CAREER: Interdealer Networks and the Distribution of Credit Risk


Jennifer La'O
Associate Professor of Economics


This project examines how the network of trading relationships determined by the interdealer market determines how US banks interact on this market and how this affects the banks' ultimate exposures to credit risk. The Financial Crisis of 2007 - 2009 and ensuing recession highlighted the importance of bank interconnectedness. However, facts about the trades and positions of complex financial institutions are generally difficult to obtain. The PI and collaborators will develop an innovative new data source; their data analysis will focus on understanding and measuring systemic vulnerabilities in the banking system. The PI will also engage in innovative educational activities, including curriculum development on network issues in financial markets and a mentoring effort aimed at undergraduate women interested in careers in macroeconomics. The results will be valuable to central banks and financial regulators who work to promote US prosperity through a stable financial system.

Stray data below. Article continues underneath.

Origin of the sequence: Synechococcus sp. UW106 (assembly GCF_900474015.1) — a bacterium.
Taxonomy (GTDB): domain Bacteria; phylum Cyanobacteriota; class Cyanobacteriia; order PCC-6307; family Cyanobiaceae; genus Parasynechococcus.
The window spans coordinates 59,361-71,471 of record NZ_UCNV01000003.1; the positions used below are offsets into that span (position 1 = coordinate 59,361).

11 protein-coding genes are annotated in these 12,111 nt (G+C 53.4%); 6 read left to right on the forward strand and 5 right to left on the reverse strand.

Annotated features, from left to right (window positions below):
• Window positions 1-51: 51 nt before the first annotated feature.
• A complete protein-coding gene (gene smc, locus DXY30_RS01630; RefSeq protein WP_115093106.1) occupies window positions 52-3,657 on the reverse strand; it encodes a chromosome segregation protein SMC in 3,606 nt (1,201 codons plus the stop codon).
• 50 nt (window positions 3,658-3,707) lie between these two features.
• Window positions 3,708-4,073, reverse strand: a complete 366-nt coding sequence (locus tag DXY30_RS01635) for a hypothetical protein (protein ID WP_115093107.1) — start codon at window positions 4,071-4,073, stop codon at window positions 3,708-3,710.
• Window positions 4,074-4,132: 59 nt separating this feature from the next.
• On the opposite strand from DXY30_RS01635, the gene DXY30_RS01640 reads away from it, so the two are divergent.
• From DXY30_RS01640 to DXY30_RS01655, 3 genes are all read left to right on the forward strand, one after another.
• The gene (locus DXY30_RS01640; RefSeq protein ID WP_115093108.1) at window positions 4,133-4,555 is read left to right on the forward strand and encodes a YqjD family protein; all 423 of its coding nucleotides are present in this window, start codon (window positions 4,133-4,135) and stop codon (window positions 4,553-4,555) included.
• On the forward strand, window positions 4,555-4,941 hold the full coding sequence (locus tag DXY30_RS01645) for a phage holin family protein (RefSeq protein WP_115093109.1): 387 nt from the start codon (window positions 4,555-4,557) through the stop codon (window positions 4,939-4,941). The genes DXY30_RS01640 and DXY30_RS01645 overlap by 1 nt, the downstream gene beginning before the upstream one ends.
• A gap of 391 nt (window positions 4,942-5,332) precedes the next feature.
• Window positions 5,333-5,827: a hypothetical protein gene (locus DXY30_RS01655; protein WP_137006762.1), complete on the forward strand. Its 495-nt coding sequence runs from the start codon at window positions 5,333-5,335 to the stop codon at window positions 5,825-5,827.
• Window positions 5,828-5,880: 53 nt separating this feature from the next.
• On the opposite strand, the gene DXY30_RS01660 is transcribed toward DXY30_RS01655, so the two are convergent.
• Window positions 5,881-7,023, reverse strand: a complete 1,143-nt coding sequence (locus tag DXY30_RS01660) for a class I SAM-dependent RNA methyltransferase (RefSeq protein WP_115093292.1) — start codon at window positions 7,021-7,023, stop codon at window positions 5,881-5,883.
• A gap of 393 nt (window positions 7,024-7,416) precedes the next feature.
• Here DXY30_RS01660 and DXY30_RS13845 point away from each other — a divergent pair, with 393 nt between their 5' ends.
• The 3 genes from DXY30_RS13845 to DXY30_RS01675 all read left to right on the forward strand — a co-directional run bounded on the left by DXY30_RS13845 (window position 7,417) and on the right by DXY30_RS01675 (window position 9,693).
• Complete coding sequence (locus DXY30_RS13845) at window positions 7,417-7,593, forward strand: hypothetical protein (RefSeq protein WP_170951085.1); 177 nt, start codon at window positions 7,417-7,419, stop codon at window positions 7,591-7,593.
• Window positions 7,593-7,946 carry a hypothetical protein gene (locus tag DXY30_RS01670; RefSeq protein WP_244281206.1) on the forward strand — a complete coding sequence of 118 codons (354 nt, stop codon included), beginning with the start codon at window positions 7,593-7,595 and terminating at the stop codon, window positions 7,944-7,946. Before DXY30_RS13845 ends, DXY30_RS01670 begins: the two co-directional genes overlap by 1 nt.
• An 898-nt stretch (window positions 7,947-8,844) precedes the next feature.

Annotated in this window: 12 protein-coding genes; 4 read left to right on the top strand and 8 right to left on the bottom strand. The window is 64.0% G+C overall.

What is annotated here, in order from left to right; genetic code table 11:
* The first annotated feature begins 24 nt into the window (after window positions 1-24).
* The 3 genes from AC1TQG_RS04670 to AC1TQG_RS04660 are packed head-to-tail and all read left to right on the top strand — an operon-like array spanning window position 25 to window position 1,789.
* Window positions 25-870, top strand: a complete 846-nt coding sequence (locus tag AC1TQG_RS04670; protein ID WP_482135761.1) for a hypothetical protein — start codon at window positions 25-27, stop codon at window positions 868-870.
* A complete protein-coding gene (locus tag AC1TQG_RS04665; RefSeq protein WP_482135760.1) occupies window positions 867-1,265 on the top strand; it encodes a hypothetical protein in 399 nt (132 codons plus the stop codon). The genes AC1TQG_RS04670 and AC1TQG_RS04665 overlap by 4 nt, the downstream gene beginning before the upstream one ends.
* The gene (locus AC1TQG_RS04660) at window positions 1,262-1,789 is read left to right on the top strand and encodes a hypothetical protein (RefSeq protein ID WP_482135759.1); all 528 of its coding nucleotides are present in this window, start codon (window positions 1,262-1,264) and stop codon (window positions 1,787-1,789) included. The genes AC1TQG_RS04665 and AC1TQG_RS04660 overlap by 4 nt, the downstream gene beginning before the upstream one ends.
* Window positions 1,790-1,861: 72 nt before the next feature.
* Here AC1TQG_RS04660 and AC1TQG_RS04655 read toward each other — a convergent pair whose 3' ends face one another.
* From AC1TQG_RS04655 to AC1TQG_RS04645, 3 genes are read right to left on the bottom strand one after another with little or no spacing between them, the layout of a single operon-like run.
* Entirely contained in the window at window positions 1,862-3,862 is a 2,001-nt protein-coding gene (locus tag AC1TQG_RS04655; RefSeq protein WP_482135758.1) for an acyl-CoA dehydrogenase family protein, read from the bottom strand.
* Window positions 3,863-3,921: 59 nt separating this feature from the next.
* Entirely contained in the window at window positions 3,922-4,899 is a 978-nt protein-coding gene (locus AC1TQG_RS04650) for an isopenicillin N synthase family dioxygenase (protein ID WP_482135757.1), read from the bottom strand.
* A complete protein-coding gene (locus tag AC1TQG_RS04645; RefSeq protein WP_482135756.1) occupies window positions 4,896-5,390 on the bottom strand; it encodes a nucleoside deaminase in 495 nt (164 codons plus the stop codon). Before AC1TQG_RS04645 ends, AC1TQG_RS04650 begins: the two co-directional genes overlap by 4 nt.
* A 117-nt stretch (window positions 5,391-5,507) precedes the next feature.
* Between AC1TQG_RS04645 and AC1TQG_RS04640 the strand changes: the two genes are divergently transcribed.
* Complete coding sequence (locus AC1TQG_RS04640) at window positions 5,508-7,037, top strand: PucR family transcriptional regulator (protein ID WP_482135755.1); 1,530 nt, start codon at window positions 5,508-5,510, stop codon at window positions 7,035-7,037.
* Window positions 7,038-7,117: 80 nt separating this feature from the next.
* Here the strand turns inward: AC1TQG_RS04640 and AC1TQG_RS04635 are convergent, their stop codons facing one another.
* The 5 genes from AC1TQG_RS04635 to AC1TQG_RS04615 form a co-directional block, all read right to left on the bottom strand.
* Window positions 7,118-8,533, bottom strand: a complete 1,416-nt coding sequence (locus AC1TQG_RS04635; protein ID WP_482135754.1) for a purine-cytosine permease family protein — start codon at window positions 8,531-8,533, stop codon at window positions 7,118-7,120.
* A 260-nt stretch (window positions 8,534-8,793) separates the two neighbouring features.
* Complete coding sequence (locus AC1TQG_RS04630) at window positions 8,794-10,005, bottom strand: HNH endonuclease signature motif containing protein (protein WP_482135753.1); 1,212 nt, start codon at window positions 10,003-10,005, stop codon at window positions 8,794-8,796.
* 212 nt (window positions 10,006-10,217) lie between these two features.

The PI and collaborators will match and analyze detailed data from the corporate bond, credit default swap, and syndicated loans markets at the financial institution level. By aggregating flows in these markets for each dealer, the team will be able to construct measures of gross and net exposures of intermediaries to credit risk, and will also create a network map of the interbank market. They will answer questions about what dealers are most central in these markets, what types of dealers have the largest exposure to credit risk, and whether/how characteristics of dealers and counterparties affect derivative prices.